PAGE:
Ideals and Realities Clash In Bush ‘Freedom Agenda’
The timing of Bush’s address on democracy to the U.N. General Assembly and the overthrow of a democratically elected government underlined the complexities and contradictions in his “freedom agenda.” With the president’s attention focused on the Middle East, the state of democracy elsewhere in the world does not rate as high on his priority list. In the case of Thailand, the situation is complicated by growing U.S. unease with the ousted prime minister, Thaksin Shinawatra.
“The president’s freedom agenda is inherently selective,” said Thomas Carothers, head of the democracy project at the Carnegie Endowment for International Peace. “We care very much about democracy in Afghanistan and Iraq, but . . . Thailand’s just not part of the story, so this falls off the map a bit.”
Thailand is hardly the only example. Bush strongly supports Gen. Pervez Musharraf, the Pakistani president who took power in a military coup, and plans to meet with him at the White House twice in the next week. Bush will also host Kazakhstan’s president, Nursultan Nazarbayev, at the end of next week despite the suppression of opposition parties, newspapers and human rights groups in the oil-rich Central Asian republic.
The administration has likewise embraced autocratic leaders in such disparate places as Azerbaijan and Ethiopia while generally tempering criticism of anti-democratic policies in Russia and China. Even in the Middle East, Bush has treaded lightly in nudging allies such as Egypt and Saudi Arabia to reform.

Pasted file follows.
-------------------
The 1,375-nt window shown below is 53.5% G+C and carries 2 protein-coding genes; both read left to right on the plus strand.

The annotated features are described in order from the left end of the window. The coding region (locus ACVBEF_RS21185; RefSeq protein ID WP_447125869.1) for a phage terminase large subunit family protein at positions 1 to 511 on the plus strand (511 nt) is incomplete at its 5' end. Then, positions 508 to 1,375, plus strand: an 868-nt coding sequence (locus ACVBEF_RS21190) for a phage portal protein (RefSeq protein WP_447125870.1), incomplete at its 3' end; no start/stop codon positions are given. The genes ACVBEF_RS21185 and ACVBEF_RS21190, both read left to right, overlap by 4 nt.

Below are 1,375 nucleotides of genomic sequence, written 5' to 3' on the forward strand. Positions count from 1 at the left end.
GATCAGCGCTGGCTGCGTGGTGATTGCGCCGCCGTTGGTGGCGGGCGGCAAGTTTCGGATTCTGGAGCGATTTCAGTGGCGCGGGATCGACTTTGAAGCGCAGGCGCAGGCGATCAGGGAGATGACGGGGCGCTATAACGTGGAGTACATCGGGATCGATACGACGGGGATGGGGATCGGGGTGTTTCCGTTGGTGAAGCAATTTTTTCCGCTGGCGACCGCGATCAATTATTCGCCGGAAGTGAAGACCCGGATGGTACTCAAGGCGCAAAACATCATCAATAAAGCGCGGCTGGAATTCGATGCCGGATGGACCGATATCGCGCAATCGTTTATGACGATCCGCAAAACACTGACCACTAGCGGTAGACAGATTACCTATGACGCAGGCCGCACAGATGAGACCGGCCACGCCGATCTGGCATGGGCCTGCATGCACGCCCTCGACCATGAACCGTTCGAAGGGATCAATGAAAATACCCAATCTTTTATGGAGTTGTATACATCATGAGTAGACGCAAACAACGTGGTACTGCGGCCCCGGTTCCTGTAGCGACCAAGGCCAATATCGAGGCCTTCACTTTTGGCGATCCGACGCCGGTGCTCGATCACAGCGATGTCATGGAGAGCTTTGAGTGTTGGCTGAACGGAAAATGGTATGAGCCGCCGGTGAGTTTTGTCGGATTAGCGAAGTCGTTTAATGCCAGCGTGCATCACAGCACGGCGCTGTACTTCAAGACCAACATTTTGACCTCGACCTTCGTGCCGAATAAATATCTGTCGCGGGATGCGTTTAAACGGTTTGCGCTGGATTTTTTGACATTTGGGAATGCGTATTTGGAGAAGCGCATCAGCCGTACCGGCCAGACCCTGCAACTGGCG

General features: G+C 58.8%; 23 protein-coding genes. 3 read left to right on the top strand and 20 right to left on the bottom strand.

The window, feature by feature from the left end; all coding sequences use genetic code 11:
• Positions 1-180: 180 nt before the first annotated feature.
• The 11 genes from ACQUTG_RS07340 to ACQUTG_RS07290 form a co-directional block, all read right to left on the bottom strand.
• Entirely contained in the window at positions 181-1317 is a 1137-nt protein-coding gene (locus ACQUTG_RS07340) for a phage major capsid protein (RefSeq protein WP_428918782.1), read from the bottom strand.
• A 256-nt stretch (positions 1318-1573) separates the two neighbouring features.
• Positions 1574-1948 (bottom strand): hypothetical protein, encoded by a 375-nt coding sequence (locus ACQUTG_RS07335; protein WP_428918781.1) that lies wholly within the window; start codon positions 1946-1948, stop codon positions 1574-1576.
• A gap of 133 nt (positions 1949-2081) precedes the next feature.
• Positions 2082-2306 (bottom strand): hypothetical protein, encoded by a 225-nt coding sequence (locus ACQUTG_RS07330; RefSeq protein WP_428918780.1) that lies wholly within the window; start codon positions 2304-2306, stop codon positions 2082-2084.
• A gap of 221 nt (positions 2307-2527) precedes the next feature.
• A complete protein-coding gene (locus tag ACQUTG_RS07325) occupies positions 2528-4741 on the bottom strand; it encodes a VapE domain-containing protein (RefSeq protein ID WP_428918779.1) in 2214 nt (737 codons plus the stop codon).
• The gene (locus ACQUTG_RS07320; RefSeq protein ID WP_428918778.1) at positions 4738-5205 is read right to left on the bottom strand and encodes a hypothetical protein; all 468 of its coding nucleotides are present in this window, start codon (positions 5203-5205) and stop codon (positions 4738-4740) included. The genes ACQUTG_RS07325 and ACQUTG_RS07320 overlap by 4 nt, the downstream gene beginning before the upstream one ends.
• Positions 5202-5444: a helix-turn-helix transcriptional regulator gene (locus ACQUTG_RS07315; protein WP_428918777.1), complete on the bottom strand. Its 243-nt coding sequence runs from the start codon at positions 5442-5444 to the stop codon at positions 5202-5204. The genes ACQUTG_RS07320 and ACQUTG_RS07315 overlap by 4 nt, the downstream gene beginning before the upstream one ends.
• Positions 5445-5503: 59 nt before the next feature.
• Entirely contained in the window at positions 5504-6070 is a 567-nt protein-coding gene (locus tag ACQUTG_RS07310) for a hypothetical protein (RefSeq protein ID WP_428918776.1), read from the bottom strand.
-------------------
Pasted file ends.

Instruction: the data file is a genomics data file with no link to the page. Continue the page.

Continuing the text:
On the other hand, the White House ratcheted up its pressure this month on the repressive government in Burma. After meeting with a dissident, Bush personally lobbied to get the U.N. Security Council to put Burma on the agenda last week for possible sanctions. And first lady Laura Bush hosted a roundtable at the United Nations on democracy in that country.
When the president talks about promoting democracy, as he did in New York on Tuesday, he focuses mainly on Iraq and Afghanistan. Some other countries that he once highlighted as success stories have been dropped from his speeches, most notably Ukraine and Kyrgyzstan.
In Ukraine, the popular coalition that led the “Orange Revolution” of December 2004 has splintered and the new prime minister is the same one the street protests targeted. In Kyrgyzstan, the brother of the president who took office after the revolution of March 2005 has been accused of trying to frame an opposition leader by planting a heroin-filled wooden doll in his luggage.
The coup in Thailand poses the latest challenge to Bush’s commitment to “ending tyranny in our world,” as he vowed in his second inaugural address. Aides said yesterday that he did not mention the coup in his U.N. speech because they were still gathering information, but they did not explain why he said nothing later in the day as it became clear that the military had ousted Thaksin.